I was told yesterday that if you want too much, or have expectations too high you will be disappointed.  Well I disagree.  I believe in going full tilt into everything I do, and well, I want to do pretty much everything.  

We have two more full days at sea and still I am learning.  Yesterday was busy for me, a 22 hour busy day.  The funny thing is, I slept in until 8:30 am, but didn't go to bed until 6:30 this morning. 

Just a little grease.
MK2 Jeffrey Coombe covered in grease after he emerges from the depths of the engine.

It all started with the Webinar and ended with three successive MOCNESS as Alexei tried unsuccessfully to catch pregnant Krill.  But I digress.  Yes the science is winding down, but there is still so much to do.  After the webinar I went to the engine room to watch the successful removal of a piston cylinder liner in one of the four main engines.  Salt water is used to cool fresh water to cool, I think, jacket water that cools the engine.  This is not a typical repair while at sea, but the engineering team in charge knew exactly what they were doing and proceeded with care and skill.

Into the Engine!
That is actually MKC John Brogan in the Engine.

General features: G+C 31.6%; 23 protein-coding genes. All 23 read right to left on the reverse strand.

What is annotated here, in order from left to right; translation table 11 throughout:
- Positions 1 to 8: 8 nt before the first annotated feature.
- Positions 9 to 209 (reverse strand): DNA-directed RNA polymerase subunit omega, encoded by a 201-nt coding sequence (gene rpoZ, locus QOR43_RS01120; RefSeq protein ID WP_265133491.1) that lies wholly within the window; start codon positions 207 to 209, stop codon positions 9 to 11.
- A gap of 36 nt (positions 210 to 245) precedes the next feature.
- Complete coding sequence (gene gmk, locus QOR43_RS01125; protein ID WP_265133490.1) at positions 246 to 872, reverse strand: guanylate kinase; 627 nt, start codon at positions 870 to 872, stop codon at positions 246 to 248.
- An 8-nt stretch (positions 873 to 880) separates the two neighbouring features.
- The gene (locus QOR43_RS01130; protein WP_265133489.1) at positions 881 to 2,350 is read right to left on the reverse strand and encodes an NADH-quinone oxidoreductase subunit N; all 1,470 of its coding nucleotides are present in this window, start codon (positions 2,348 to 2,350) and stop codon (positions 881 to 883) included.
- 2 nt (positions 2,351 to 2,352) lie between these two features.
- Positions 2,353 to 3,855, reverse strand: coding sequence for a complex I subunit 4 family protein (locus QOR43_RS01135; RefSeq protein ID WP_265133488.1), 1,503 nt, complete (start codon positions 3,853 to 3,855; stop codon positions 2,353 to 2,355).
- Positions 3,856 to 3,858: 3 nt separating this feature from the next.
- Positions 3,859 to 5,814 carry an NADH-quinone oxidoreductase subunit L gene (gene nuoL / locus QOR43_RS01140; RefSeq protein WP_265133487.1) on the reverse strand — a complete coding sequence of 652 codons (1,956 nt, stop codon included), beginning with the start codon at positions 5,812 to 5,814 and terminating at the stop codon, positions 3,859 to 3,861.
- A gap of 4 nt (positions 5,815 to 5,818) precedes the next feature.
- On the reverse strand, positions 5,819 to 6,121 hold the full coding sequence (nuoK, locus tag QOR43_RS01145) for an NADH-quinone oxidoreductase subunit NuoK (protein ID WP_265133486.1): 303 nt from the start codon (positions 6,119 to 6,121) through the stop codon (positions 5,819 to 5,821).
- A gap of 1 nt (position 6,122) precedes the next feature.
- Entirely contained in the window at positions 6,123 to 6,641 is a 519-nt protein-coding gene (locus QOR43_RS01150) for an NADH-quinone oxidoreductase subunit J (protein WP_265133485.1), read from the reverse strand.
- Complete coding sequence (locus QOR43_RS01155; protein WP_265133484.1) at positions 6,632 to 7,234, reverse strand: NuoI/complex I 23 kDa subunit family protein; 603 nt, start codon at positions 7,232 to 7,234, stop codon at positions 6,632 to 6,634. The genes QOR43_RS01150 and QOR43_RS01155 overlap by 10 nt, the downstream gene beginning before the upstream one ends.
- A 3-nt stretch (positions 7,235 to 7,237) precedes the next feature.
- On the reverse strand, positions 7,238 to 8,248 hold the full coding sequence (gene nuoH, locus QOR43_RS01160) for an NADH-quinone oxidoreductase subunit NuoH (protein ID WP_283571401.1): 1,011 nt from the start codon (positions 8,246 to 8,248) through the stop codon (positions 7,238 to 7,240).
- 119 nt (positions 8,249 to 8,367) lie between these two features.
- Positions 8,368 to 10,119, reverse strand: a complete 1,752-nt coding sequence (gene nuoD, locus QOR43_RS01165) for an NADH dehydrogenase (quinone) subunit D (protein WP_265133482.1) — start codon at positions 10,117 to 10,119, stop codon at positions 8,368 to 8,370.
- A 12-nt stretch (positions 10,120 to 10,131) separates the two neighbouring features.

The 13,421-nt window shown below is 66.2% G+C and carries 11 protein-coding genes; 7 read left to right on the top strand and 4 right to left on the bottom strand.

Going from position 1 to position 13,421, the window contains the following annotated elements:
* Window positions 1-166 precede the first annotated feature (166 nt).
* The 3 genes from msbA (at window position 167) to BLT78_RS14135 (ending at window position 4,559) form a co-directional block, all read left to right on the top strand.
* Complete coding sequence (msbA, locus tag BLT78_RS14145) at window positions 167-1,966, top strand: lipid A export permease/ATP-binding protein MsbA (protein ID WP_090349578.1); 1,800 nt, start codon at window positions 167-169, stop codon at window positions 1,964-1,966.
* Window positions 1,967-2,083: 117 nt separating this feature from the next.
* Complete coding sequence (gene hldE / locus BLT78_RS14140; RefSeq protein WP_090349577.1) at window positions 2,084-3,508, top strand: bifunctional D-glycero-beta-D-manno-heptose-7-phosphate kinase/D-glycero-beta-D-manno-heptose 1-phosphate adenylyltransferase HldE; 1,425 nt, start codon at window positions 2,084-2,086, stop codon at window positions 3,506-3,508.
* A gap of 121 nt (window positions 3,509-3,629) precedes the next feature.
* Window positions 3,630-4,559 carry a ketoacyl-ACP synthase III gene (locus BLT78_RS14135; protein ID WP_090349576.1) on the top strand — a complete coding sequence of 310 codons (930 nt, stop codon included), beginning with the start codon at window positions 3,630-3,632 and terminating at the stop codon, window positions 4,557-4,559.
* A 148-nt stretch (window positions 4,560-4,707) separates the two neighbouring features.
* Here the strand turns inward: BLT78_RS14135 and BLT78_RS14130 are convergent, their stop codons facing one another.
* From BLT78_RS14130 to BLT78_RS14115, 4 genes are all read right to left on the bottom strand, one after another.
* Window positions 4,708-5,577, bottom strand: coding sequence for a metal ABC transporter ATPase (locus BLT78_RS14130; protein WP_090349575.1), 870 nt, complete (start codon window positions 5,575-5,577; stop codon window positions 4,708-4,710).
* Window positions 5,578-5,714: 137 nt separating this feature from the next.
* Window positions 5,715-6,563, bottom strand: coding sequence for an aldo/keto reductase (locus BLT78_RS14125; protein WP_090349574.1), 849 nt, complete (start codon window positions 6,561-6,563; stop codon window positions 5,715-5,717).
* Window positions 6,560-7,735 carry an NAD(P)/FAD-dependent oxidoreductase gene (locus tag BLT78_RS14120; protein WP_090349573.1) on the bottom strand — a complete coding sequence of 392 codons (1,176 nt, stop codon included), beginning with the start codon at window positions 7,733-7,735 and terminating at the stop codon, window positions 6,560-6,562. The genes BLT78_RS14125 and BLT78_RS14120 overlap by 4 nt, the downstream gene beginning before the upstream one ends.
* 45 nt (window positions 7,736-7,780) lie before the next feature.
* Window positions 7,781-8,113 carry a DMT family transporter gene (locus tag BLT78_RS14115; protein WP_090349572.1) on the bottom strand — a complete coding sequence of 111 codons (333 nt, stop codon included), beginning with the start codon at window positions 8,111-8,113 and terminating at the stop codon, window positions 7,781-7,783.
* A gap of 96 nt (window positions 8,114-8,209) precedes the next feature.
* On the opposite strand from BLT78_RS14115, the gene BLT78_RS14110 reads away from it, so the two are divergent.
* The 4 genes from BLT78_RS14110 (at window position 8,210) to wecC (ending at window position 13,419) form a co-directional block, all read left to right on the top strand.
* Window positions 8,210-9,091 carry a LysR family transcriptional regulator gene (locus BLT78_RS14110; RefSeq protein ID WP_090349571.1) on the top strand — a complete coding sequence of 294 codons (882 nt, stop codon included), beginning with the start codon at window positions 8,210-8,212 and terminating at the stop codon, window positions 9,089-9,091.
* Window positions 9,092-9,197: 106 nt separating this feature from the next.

After the engine room, and dinner I joined FN Angela Ford as she did her TOW rounds.  The TOW (technician of the Watch) is responsible for walking the ship from stern to bow, covering all engineering spaces.  The TOWs are looking for water leaks, electrical concerns, fire, pretty much everything and anything out of place or potentially hazardous.  Even though I had already taken a tour of the vessel this trip was predominantly focused on safety and I was able to see new spaces I had not previously ventured into.  

FN Angela Ford taking us down!
There is a right and wrong way to open, enter and leave all hatches aboard an ocean going vessel.

We even managed to find a crew member I had not previously met, Oscar.  This poor headless fellow is used in man overboard drills as well as other casualty drills during the voyage.  Oscar is also no light weight, weighing in at over 50 lbs he is a great way to practice and for crew members to realize what it would be like to actually work on an injured individual.

Meet Oscar.
Oscar is also the designation of the flag flown when there is a man overboard.

  Photo of the Day:

Worked until there is nothing left to give!
This could be a scientist, or a crew member, all we know is that the past 29 days have worked them to exhaustion!

But the day is not over yet, we still had THREE MOCNESS drills to complete.  Alexei wants to find pregnant krill so that he can develop a baseline for aging.  Unfortunately after over four and a half hours of work all we had to show for our labors were some shrimp and krill that were not pregnant, bummer.

Quote of the Day: The "Control of nature" is a phrase conceived in arrogance, born of the Neanderthal age of biology and philosophy, when it was supposed that nature exists for the convenience of man.      Rachel Carson

FOR MY STUDENTS: Please find three authors who predominantly write about knowledge and preservation of the earth's ecosystems and the species within.

Heading south on the Eastern Bering Sea Shelf
Weather Summary
Calm seas, back in the fog.
Wind Speed
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